Drinking Deeply

Saturday, December 27, 2008 at 5:15 PM

for the last time...

Reading through a bit of Owen's Indwelling Sin. This quote jumped out at me.

It is from the deceitfulness of [the] law of sin... that men persuade themselves that by this or that particular sin they shall so satisfy their lusts as that they shall need to sin no more.


So true! So often have I sinned in some way, saying "but this is really the last time, because I won't need to do it anymore." And so often has that really not been the case. Sin deceives us, and when we engage in it, it grows all the more rather than shrinks.

On a related note, Steve Hays did an excellent post on what the difference between relying on the Holy Spirit and relying on yourself really was. I'd highly recommend it.

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Friday, December 19, 2008 at 4:57 PM

Reading Deeply

I haven't done one of these in a while. Here are some things that I've found interesting.

This blog (HT:Leo) quotes and links to a video of Penn (of Penn and Teller), who is an atheist and says that he doesn't respect people who don't proselytize -

"I don't respect people who don't proselytize. If you believe that there's a heaven and hell, and people could be going to hell, and you think, 'Well, it's not really worth telling them this because it would make it socially awkward'... How much do you have to hate somebody not to proselytize?"”

Forgiveness is a difficult thing. Here's a story on Governor Ryan (from Illinois) and an appeal for forgiveness and one Christian couple's response. I think it's spot on.

Tim Challies reposted an old post on a neighbor who was a public nuisance and his rebuke (at the hands of his son) of how he should love her anyway.

I've also stumbled across Jay Adams' blog, which he just started. I find him clear, and well-written, though probably a little unpopular because of the stands he takes. Here's a great post on a minster's salary.

Tim Keller explains the Gospel in light of all the claims that it's too complicated, or there isn't one specific Gospel. Long post, but worth reading.

Jollyblogger gives some good advice for young theologians. Great, now I have to buy a filing cabinet or something =D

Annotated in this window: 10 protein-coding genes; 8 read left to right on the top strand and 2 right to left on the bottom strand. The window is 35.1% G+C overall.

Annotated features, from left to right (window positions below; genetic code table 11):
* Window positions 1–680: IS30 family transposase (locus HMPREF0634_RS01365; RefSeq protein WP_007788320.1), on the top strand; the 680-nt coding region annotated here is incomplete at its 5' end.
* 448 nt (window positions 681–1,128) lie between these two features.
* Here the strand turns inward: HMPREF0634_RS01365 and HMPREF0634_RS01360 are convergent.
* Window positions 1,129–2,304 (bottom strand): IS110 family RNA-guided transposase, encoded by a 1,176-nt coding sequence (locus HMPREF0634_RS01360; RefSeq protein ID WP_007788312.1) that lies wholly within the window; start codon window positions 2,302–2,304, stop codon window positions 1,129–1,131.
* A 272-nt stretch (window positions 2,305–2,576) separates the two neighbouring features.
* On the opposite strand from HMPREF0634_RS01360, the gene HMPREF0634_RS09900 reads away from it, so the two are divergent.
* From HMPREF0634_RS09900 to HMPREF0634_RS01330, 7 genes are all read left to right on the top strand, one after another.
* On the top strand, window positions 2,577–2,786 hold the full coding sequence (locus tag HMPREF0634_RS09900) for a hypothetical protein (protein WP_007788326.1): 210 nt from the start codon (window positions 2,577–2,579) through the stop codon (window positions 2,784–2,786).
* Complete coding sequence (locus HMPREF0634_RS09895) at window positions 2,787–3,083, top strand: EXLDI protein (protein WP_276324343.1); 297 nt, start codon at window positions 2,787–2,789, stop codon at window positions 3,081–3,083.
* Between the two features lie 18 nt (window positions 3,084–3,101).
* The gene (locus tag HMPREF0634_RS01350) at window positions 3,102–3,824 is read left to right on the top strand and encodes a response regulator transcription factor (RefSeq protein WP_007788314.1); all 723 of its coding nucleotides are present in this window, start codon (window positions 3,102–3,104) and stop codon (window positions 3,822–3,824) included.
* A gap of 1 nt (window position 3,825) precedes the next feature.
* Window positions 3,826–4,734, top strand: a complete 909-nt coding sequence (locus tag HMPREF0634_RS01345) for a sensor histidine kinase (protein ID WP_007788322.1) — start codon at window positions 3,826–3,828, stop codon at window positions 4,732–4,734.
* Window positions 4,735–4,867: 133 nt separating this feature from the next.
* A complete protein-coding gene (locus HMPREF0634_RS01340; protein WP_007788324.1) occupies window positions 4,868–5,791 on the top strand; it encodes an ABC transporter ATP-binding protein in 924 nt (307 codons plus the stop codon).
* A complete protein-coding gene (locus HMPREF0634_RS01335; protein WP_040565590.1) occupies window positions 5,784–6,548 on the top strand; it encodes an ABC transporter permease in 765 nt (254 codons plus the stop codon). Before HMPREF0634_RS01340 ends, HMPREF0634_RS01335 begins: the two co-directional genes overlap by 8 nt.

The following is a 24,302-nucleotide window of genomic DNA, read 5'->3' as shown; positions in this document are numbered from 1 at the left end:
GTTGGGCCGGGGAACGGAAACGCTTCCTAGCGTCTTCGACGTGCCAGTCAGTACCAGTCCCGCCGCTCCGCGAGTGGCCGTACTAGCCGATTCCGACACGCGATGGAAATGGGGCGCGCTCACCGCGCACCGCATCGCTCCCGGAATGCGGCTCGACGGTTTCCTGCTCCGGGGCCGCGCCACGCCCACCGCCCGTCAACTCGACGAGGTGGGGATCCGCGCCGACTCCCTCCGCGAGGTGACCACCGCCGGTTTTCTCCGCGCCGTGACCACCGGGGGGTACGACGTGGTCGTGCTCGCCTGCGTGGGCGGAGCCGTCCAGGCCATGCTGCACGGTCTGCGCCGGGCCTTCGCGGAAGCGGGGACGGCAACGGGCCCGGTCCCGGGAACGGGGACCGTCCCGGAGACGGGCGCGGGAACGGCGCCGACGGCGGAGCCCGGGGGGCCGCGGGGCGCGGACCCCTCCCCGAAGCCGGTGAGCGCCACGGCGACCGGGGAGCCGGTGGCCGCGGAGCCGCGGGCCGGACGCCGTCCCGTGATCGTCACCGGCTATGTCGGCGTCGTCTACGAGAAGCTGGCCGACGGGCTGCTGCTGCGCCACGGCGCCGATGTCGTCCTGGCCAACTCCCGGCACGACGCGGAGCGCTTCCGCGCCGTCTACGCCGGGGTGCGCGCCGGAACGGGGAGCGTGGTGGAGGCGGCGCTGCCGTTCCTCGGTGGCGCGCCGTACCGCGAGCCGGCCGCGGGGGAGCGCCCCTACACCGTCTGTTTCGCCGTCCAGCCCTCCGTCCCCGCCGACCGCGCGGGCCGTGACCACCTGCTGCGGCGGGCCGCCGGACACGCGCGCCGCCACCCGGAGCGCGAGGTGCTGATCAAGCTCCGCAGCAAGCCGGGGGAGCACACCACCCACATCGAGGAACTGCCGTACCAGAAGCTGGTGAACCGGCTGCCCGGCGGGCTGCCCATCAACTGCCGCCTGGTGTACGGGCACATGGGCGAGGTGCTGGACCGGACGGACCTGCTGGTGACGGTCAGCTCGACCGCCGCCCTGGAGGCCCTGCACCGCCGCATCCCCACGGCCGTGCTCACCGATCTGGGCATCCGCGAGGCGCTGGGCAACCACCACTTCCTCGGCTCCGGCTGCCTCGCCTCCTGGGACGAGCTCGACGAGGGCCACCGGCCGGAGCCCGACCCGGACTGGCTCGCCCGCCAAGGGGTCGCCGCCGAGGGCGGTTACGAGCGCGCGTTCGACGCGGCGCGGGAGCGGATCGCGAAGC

And here's a new blog that I've stumbled upon and have been enjoying - What's Best Next is a blog by a guy at Desiring God on productivity and effectiveness. Usually good posts, though it's daunting to try to put everything in practice.

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Friday, December 05, 2008 at 9:07 PM

Game Theory

Jesus tells an interesting parable about a dishonest manager in Luke 1

16:1 He also said to the disciples, “There was a rich man who had a manager, and charges were brought to him that this man was wasting his possessions. 2 And he called him and said to him, ‘What is this that I hear about you? Turn in the account of your management, for you can no longer be manager.’ 3 And the manager said to himself, ‘What shall I do, since my master is taking the management away from me? I am not strong enough to dig, and I am ashamed to beg. 4 I have decided what to do, so that when I am removed from management, people may receive me into their houses.’ 5 So, summoning his master's debtors one by one, he said to the first, ‘How much do you owe my master?’ 6 He said, ‘A hundred measures of oil.’ He said to him, ‘Take your bill, and sit down quickly and write fifty.’ 7 Then he said to another, ‘And how much do you owe?’ He said, ‘A hundred measures of wheat.’ He said to him, ‘Take your bill, and write eighty.’ 8 The master commended the dishonest manager for his shrewdness. For the sons of this world are more shrewd in dealing with their own generation than the sons of light. 9 And I tell you, make friends for yourselves by means of unrighteous wealth, so that when it fails they may receive you into the eternal dwellings.

The point of the parable (at least, as I understand it), is that the wicked know to use wealth that perishes to make wealth that lasts. If they are so wise, we should also be wise. In our dealings with the world, we ought to realize that the wealth on this earth is fleeting and will perish. Instead of trying to maximize this type of wealth, we should use it to purchase an eternal dwelling place by seeking the Kingdom of God.

I realized the last week at how this parable applies to recreational games.

(Short interjection - Those who know me in real life and actually have played some games with me probably know I'm a competitive guy when it comes to thinking games. I do a lot of outside thinking and often even outside reading if I come across a game I am particularly interested in. I push small edges and almost always play to win. Along the same line of thought, I generally don't like games of chance, (anyone can win) or games of physical prowess (except for Ultimate Frisbee, the math-teamer's game). I love card games (Bridge, Spades, Magic the Gathering) and have put in enough thought to be fairly good at them.

As I enjoy the act of playing games and I enjoy playing competitively, generally I'm ok with losing to a better player. But I'm less happy losing to a worse player, or winning against a person who doesn't really put that much thought into the game. "They could at least just think for a moment," I tend to think to myself. Obviously this is an area where I kind of need to grow.)